After thinking about it for a few days the eventual solution was actually pretty easy. I turned my motor to about 25 degrees before top dead center (average advance) and noted the position of the rotor tip in relation to the contact on the distributor. It was about 1/2" out. Reorienting the cap to the distributor body is the easiest solution. By figuring out where the contact should be I was able to take the distributor out, drill and tap new holes for the cap clamps, and reinstall. No more chirping. Your car will run without this step but a lot of spark energy will be wasted crossing this gap. The picture with the white and orange arrows to the right shows the original clamp orientation and the adjusted one.
My particular install uses a pertronix ignitor and MSD6A multispark box as part of the install. Points users and installs without an amplifier like the MSD will need to refer to the wisdom of the megasquirt forums and wire up a GM HEI module (common, cheap and durable). Note that I never figured out how to make the MSD tach output work with the stock tachometer and have switched to an aftermarket unit. The HEI install may pose the same problems but you should still be able to pull the tach signal from the negative side of the coil. Anyone with a bit more knowledge than myself could figure out a conditioner for this circuit - unfortunately I was not able to.
The pertronix does not directly produce a signal suitable for the megasquirt to digest. The solution is to hook up a 'pullup resistor' using an 800ohm resistor and a 12v source (ignition switched). I had a suitable resistor left over from building the megasquirt but should be able to find one at radioshack for $.50. This trigger signal is sent to the RPM input of megasquirt (pin 24 or the TACH hookup on the relay board).
The second half of the circuit is used to trigger your ignition amplifier. Megasquirtnspark is designed to hijack the output usually used to close a fast idle valve. The fast idle circuit uses one of the relays on the relay board. It is unnecessary to use the relay for megasquirtnspark, in fact it is a bad idea because the relay would be switching multiple times per second and would likely fail. I decided I did not want to chop up my relay harness so I used a multimeter to find the spade in the fast idle relay socket connected directly to the DB37 connector. I removed the relay and took the signal directly from there. Pretty easy - see the picture to the right.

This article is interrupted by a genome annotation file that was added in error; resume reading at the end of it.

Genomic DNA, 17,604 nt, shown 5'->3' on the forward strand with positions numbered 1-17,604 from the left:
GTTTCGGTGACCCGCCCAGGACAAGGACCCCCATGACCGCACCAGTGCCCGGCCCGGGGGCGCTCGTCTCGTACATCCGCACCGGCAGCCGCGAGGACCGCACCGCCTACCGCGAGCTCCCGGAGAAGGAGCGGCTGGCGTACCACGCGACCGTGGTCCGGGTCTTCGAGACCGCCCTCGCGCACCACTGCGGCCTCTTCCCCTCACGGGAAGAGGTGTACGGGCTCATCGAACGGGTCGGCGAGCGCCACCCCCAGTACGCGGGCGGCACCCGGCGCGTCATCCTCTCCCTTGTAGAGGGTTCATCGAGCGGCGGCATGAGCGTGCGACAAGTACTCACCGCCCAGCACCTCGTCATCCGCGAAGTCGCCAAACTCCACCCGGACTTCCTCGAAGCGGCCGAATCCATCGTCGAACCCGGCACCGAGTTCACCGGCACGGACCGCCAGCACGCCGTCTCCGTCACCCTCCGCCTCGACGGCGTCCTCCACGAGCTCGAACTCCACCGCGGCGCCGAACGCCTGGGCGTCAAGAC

Loading the code
Download the latest stable MSnS code from the yahoo website. Use Easytherm, follow the directions and don't forget to change your sensor values. Use the spark table from the next section (rough, but workable) and upload it to the controller using MegatuneSS software. Follow the initial startup directions. I ended up with a trigger angle of 75. If you are using an MSD box you will need to select 'inverted output'(!). Set the revlimiters wherever you feel comfortable. If you do everything correctly your car will run like a dream. I found a noticeable improvement even with this rough map. Might be in my head... If you have any troubles with these steps check out the megasquirtnspark forums or email me.
My spark map is below. I have very low values for cranking and I reach my maximum advance at light cruise. For now this is based on the default map that comes with MegatuneSS. After I get to the dyno I will experiment and try to return a good max power map. Note that every engine will have a different 'best map' and the idea of what constitutes a 'best map' is up for debate.
This functionality is great for a normally aspirated engine. It is even better for a forced induction engine. Megasquirt is aware of precisely how much boost you are running. You can tune the spark table to pull advance in conjunction with high load/high boost situations. Experimental versions of the code have provisions for knock detection and even knock retard using inexpensive sensors. Having such a high degree of flexibility with spark timing and fueling should allow you to push your motor to the absolute limit. Good luck.